Open to the Arab world, countries of the Gulf Cooperation Council are a collection of kingdoms, sheikhdoms and other independent countries thought the Arabian Gulf area. Originally formed in 1981, it comprised Saudi Arabia, Bahrain, Kuwait, Oman, and Qatar. The Council was reestablished on 25 May 1982 with the addition of UAE and Bahrain. Oman rejoined the Council on 8 January 2004, while Qatar announced its intentions to join on 14 December 2011. Despite these fluctuations in membership, since its inception, the GCC has established itself as one of the most influential political and economic blocs in the Middle East. Present-day statistics from 2015 show that the combined GDP of all six GCC states is valued at some $2 trillion.

Conclusion

I would like to conclude by saying that with the support of your King, and in particular His Excellency Sheikh Hamad bin Khalifa Al Thani, the GPC has had a trustworthy and loyal partner. The second monarch to lead the State of Qatar, the GPC will continue to build the Gulf Cooperation Council under his rule. In addition to this, I have seen firsthand how Islam has influenced His Excellency's daily work. In fact, he is one of The Five Pillars of Islam (Khwaja Kamal-Ud-Din). And wherever he goes in his private and official capacity, he always makes time to perform prayers five times each day; in addition to fasting and engaging in many other acts of worship – which bring him closer to Allah through personal self-purification.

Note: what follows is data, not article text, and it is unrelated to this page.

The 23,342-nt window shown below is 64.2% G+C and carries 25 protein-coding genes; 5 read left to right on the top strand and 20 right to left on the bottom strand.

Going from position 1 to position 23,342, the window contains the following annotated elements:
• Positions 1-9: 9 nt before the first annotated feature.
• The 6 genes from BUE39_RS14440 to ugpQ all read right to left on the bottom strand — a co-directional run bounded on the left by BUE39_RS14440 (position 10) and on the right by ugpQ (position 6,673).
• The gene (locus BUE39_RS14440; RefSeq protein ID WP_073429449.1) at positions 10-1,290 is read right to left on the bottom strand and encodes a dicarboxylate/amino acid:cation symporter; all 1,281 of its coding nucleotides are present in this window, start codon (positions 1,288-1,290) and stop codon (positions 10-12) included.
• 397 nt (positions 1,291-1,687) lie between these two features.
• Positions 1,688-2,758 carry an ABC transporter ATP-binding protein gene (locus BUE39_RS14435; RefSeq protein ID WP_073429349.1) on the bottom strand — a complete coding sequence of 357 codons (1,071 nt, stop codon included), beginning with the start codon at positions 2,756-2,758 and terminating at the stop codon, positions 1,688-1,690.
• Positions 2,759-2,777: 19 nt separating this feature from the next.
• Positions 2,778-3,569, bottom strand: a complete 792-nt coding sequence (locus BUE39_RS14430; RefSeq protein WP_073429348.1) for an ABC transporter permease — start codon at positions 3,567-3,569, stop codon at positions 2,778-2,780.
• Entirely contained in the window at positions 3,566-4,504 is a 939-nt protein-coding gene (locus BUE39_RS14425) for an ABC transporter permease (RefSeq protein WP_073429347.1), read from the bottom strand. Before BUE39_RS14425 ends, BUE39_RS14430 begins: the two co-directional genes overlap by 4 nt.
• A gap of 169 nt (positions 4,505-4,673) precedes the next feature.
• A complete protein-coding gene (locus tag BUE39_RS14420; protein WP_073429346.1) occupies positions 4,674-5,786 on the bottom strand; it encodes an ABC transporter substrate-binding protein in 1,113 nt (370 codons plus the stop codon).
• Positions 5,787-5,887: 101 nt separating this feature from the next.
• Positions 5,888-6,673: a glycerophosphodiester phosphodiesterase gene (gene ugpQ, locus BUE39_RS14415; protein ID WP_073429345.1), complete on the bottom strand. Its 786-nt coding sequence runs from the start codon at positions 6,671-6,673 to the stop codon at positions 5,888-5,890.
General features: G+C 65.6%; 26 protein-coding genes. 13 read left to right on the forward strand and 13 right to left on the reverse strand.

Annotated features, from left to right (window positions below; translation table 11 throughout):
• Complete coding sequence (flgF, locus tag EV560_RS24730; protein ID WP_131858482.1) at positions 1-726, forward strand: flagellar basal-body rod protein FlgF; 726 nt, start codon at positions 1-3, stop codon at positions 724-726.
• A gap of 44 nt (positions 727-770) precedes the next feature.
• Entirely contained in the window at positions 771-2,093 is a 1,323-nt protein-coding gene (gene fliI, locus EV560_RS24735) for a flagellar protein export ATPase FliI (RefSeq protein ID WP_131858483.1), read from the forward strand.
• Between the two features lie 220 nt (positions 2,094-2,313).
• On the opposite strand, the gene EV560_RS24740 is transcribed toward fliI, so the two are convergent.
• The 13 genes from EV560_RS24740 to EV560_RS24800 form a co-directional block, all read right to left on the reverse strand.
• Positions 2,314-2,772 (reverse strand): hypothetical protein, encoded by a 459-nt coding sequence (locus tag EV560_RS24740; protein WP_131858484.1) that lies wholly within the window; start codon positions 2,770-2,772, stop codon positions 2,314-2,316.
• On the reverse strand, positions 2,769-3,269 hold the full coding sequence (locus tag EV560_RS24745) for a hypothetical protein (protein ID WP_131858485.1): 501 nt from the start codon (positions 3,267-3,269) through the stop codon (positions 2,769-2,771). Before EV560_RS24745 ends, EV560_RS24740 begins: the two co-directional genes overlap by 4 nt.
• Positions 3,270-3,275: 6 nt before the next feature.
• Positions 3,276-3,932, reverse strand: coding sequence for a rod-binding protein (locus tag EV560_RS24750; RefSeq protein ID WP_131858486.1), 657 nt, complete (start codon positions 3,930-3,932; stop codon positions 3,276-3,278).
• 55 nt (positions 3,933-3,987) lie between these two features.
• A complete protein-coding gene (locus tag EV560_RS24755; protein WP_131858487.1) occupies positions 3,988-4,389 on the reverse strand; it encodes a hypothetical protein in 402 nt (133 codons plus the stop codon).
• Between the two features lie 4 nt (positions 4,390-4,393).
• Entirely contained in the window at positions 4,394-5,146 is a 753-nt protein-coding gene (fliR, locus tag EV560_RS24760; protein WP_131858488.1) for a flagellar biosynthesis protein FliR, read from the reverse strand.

GCC plays a crucial role in shaping the region's security and promoting unity, interdependence, and economic growth among the countries of the Arabian Gulf (Rice). Promoted by a mutual interest in each country's economic welfare, as well as Arab unity and regional stability, the GCC is an indisputable attempt to improve the lives of individual citizens living in these countries. As such, it will now be our duty to thoroughly analyze Jordan's contribution to the GCC and King Abdullah II's efforts to use his power as king to promote peace throughout the Middle East.

Through peace, stability, and military and economic cooperation, the GCC has helped to maintain political balance in the region. Today, with a well-recognized emirate as chairman, GCC is moving in the right direction of ensuring that our region continues to be an example of unity, friendship, cooperation, and progress through our joint accomplishments.

In conclusion, we see that the role of kingship state rebuilding is important. The most pragmatic reason to have a king is that he is the only one in the state with the authority to punish and reward. Without a King, the state will fail. Today, everything has changed. The Pharaohs in Ancient Egypt no longer rule, and we have risen above the authority of any one ruler (Streissguth). Though there are still Kings who rule over entire nations, their power is limited. And we consider the subjects of our own right.

References

Allan, Graham, and Chris Phillipson. “Community Studies Today: Urban Perspectives.” International Journal of Social Research Methodology, vol. 11, no. 2, Apr. 2008, pp. 163–73, https://doi.org/10.1080/13645570801940889.